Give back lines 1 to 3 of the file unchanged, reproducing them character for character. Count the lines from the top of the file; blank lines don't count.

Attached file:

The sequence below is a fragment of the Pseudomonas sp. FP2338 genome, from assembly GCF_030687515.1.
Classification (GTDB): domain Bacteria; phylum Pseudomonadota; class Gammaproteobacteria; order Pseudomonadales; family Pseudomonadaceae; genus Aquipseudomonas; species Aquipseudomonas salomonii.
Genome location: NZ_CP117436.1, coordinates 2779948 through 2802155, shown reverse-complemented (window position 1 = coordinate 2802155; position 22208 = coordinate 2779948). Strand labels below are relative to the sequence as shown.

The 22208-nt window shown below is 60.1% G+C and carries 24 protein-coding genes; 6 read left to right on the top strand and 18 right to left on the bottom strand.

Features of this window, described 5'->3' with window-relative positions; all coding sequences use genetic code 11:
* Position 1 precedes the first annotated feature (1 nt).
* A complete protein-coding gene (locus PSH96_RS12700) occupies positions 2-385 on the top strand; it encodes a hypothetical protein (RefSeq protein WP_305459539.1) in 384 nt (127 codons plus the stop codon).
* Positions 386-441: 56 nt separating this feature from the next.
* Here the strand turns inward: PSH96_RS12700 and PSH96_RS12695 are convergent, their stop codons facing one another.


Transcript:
The sequence below is a fragment of the Pseudomonas sp. FP2338 genome, from assembly GCF_030687515.1.
Classification (GTDB): domain Bacteria; phylum Pseudomonadota; class Gammaproteobacteria; order Pseudomonadales; family Pseudomonadaceae; genus Aquipseudomonas; species Aquipseudomonas salomonii.
Genome location: NZ_CP117436.1, coordinates 2779948 through 2802155, shown reverse-complemented (window position 1 = coordinate 2802155; position 22208 = coordinate 2779948). Strand labels below are relative to the sequence as shown.